Sleep bruxism: are oral appliances beneficial?


Sleep bruxism is defined as ‘a repetitive jaw-muscle activity characterised by clenching or grinding of the teeth and/or by bracing or thrusting of the mandible. Bruxism has two distinct circadian manifestations: it can occur during sleep (indicated as sleep bruxism) or during wakefulness (indicated as awake bruxism).’ [Lobbezoo et al]. Treatment approaches involve the use oral appliances (OA), centrally acting drugs, counselling/behavioural strategies, psychological treatment and physiotherapy with oral appliances being one of the most common approaches.

The aim of the review was to assesses the benefits of any currently available oral appliance in the management of sleep bruxism,


Searches were conducted in the Cochrane Library and PubMed/Medline databases for English language studies published between January 2007 and January 2017. Studies where the efficacy of OA for the management of SB in adults diagnosed using polysomnography (PSG) with or without audio–video (AV) recordings, polygraphy, nocturnal electromyography (EMG) recorded by portable devices or with clinical/anamnestic criteria (ICSD-3) were considered.  The primary outcomes were change in the frequency of SB episodes, bursts and related masticatory muscle activities measured preferably with sleep-time EMG recordings.

Two reviewers independently selected studies and study quality assessed. The Cochrane risk of bias tool was used for RCTs, Critical Appraisal Skills Programme (CASP) Cohort Study Checklist for before and after studies and the Cochrane Handbook‘s suggestions for assessing risk of bias in crossover studies. Owing to study heterogeneity a narrative synthesis was undertaken.


  • 16 studies (7RCTs, 7 before and after studies, 2 cross-over trials) were included.
  • The overall risk of bias in the 7 RCTs was considered to be unclear.
  • The before and after studies had several methodological limitations in particular small sample sizes.
  • The cross-over studies were considered to be at high-risk of bias.
  • 9 studies used polysomnography/polygraphy/electromyography for SB diagnosis The others were based on history taking and clinical examination.
  • Most studies featured had samples and were short term.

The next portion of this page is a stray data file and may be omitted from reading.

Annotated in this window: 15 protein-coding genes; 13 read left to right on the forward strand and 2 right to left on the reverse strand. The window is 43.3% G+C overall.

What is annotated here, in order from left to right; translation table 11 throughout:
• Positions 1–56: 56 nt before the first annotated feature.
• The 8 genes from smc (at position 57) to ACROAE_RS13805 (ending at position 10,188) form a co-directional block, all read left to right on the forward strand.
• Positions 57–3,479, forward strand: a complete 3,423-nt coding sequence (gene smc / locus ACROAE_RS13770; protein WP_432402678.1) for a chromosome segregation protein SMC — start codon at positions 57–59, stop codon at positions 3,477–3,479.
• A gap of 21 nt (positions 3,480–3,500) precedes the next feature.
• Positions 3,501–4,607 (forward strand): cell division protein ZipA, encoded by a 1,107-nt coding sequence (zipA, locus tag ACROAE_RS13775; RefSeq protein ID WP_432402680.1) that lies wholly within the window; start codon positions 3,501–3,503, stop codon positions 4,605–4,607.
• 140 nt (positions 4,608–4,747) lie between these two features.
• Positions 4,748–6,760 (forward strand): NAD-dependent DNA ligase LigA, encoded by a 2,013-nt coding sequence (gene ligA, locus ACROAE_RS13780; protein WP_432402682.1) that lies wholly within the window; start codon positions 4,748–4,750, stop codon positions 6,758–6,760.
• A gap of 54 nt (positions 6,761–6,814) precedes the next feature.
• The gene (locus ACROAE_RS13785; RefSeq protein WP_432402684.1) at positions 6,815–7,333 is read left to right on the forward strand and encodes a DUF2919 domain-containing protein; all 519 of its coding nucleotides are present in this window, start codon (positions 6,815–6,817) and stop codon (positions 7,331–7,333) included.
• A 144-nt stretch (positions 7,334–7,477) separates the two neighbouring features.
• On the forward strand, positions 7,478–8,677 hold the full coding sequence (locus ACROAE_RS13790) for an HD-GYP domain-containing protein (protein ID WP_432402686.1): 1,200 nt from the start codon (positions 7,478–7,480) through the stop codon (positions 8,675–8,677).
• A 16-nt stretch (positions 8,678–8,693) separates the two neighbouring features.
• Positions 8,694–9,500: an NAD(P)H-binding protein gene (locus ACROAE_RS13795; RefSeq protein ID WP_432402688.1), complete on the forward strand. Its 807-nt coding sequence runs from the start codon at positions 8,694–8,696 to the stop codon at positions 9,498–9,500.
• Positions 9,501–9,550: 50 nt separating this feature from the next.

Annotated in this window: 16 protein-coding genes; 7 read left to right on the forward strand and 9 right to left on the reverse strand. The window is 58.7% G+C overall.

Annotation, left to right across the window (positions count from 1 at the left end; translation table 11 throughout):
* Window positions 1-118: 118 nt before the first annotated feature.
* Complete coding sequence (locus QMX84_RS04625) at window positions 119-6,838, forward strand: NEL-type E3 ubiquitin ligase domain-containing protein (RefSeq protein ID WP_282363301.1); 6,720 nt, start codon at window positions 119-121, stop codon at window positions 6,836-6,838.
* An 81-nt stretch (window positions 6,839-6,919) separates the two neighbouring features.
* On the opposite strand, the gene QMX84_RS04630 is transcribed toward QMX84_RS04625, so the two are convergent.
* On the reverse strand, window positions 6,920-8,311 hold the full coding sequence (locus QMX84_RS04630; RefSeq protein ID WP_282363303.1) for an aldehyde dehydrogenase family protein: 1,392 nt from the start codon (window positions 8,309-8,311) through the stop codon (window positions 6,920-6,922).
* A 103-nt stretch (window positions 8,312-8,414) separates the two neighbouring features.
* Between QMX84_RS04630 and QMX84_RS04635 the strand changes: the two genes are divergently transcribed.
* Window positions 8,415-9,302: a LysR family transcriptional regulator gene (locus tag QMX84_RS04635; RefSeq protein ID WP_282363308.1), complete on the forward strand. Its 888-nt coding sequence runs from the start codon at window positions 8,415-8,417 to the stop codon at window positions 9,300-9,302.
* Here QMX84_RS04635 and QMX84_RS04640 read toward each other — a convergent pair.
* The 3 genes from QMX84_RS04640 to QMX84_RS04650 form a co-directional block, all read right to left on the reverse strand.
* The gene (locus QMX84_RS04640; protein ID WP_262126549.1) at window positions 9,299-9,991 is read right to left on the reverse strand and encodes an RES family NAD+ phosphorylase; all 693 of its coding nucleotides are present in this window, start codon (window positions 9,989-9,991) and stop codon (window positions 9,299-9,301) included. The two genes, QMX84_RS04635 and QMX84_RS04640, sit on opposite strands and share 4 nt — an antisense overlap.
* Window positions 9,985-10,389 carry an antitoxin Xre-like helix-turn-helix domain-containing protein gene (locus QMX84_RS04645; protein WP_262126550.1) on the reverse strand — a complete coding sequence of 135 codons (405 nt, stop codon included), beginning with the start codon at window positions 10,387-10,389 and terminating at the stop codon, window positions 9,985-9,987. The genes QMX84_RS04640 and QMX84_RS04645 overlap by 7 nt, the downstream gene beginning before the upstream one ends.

• Of the studies using objective SB evaluations, eight showed positive results for almost every type of OA in reducing SB activity, with a higher decrease for devices that are designed to provide a certain extent of mandibular advancement.
  • Among the studies using a subjective SB evaluation, one demonstrated a significant reduction in SB activity, and additional two showed a myorelaxant effect of OA in SB patients.


The authors concluded: –

Although many positive studies support the efficiency of OA treatment for SB, accepted evidence is insufficient to support its role in the long-term reduction of SB activity. Further studies with larger samples and sufficient treatment periods are needed to obtain more acknowledgements for clinical application.


Previous reviews of the treatments for sleep bruxism (Dental Elf – 30th Jun 2015) have all concluded that there is no high-quality evidence on which to base treatment recommendations. Previous reviews have looked at a range of treatment for SB and while this review has just focused on oral appliances the findings are similar. That is, there is no high-quality evidence to support the use of oral appliances for sleep bruxism.  As some studies using mandibular advancement appliance (MAA) demonstrated some adverse effects it is important that high quality, well conducted and reported  trials are conducted with larger sample sizes and over a longer term are carried out.


Primary paper

Jokubauskas L, Baltrušaitytė A, Pileičikienė G. Oral appliances for managing sleep bruxism in adults: a systematic review from 2007 to 2017. J Oral Rehabil.2017 Aug 31. doi: 10.1111/joor.12558. [Epub ahead of print] Review. PubMed PMID: 28859236.

Other references

Lobbezoo F, Ahlberg J, Glaros A, Kato T, Koyano K, Lavigne GJ et al. Bruxism Defined and Graded: an International Consensus. J Oral Rehabil. 2013;40:2–4.

 Dental Elf – 30th Jun 2015


Sleep bruxism: little evidence for management



Share on Facebook Tweet this on Twitter Share on LinkedIn Share on Google+
Mark as read
Create a personal elf note about this blog
Profile photo of Derek Richards

Derek Richards

Derek Richards is a specialist in dental public health, Director of the Centre for Evidence-Based Dentistry and Specialist Advisor to the Scottish Dental Clinical Effectiveness Programme (SDCEP) Development Team. A former editor of the Evidence-Based Dentistry Journal and chief blogger for the Dental Elf website until December 2023. Derek has been involved with a wide range of evidence-based initiatives both nationally and internationally since 1994. Derek retired from the NHS in 2019 remaining as a part-time senior lecturer at Dundee Dental School until the end of 2023.

More posts - Website

Follow me here –